BioDelivery Sciences International reported late late Thursday a narrower net loss in the first quarter.
The company had a net loss of $4.6 million, or 11 cents per share, compared with a net loss of $12.7 million, or 34 cents per share, in the first quarter of 2013.
Revenue was $20.7 million, compared with $1.6 million in the first quarter last year.
Research and development expenses increased from $12 million to $14.6 million last year. The increase was attributed to additional costs associated with the development of BEMA Buprenorphine, the company's experimental treatment for chronic pain, and Clonidine Topical Gel, a treatment for painful diabetic neuropathy, a condition that afflicts some people suffering from diabetes.
In February, BioDelivery Sciences raised $60 million by selling a block of shares to a group of institutional investors. The proceeds are to pay for the commercialization of Bunavail, a treatment for opioid dependence,.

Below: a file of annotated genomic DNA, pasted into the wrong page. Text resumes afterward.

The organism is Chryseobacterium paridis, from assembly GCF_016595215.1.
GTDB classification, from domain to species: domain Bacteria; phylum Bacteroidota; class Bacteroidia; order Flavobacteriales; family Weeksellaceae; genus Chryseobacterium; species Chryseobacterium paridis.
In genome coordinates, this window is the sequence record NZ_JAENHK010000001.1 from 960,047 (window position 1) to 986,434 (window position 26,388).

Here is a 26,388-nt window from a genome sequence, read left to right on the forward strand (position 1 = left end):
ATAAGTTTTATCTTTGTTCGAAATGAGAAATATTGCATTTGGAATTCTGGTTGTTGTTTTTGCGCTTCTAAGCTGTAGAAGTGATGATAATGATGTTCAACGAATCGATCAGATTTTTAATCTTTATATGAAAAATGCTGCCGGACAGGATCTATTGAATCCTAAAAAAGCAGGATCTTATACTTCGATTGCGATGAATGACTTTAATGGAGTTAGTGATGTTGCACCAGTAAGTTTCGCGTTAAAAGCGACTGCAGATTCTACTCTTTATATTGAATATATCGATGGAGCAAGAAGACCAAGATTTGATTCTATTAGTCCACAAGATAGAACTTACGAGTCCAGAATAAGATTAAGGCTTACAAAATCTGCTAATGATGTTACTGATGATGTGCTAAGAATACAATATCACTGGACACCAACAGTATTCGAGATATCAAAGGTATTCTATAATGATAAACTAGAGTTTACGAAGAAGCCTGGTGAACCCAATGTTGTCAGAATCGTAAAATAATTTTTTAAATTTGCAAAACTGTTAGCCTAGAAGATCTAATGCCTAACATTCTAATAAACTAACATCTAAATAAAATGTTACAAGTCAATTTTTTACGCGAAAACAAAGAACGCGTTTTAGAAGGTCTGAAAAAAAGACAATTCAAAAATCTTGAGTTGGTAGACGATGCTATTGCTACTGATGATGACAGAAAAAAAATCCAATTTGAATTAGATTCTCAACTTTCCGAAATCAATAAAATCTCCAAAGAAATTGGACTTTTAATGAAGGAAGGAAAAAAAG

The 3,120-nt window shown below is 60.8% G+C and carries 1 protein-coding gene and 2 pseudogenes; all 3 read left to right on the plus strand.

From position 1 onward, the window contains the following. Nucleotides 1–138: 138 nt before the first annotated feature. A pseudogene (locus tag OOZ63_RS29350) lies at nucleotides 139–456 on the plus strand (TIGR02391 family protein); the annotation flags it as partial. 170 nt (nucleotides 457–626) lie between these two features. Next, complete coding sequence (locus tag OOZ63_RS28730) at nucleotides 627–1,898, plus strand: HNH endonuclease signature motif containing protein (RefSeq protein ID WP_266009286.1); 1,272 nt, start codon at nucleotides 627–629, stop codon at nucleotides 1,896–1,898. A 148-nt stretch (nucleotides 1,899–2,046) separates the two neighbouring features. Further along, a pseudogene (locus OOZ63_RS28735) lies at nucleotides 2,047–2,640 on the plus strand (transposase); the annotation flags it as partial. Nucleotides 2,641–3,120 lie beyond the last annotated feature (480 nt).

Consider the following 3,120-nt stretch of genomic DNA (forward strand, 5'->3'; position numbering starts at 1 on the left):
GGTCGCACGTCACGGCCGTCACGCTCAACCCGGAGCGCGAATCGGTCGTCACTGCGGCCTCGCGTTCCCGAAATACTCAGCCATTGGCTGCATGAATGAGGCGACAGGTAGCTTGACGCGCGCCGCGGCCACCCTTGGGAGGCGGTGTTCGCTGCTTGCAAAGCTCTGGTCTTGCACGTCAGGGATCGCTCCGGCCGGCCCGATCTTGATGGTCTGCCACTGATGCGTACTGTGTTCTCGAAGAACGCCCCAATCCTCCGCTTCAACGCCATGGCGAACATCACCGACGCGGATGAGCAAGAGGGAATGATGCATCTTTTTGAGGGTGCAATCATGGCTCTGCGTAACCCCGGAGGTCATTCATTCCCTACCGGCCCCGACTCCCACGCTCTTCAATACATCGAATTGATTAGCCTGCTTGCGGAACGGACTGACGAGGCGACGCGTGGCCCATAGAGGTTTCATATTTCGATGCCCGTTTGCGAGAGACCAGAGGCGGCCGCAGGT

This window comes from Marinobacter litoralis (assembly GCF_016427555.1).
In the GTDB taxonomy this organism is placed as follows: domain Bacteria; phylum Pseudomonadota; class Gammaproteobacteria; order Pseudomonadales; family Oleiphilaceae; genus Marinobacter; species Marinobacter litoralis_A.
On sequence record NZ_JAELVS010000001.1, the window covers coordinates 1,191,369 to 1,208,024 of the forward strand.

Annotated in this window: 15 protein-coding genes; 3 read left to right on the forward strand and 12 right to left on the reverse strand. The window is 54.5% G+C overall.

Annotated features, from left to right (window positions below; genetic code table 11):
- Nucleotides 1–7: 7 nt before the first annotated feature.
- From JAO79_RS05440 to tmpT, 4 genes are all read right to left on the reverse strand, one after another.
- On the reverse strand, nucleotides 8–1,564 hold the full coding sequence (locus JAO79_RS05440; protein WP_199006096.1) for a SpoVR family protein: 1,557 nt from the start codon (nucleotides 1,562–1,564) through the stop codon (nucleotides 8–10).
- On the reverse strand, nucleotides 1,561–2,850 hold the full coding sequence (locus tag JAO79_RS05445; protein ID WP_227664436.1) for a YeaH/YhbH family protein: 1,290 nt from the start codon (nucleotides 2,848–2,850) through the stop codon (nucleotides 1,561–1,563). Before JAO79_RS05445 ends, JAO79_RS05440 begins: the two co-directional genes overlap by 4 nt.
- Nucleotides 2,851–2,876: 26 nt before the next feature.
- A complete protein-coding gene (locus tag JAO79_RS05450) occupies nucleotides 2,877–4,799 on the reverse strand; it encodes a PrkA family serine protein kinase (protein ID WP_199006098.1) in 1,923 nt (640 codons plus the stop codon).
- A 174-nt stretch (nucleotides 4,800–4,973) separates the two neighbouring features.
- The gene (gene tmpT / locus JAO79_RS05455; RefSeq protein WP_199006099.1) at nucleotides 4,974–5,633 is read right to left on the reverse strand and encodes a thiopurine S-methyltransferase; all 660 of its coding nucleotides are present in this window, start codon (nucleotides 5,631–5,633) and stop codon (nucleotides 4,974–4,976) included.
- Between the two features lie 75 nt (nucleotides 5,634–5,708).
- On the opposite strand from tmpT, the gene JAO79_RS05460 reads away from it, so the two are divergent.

The company has filed a new drug application for Bunavail and expects to hear back from the Food and Drug Administration on June 7. BioDelivery Sciences has also begun enrolling patients in Phase 3 trials of Clonidine. The company signed a licensing deal to develop the drug last year, which it forecasts could have annual peak sales of more than $300 million.
As of March 1, BioDelivery Sciences had $88.2 million in cash, compared with $23.2 million during the same period last year.
“There has never been a more exciting time at BDSI as we move closer to ... June 7th and the potential launch of Bunavail this year, as well as the data read out of our second pivotal trial for BEMA Buprenorphine for chronic pain in early July,” CEO Mark Sirgo said in a statement.
The company's shares, which opened at $8.40 Friday, were down about 2 percent in afternoon trading.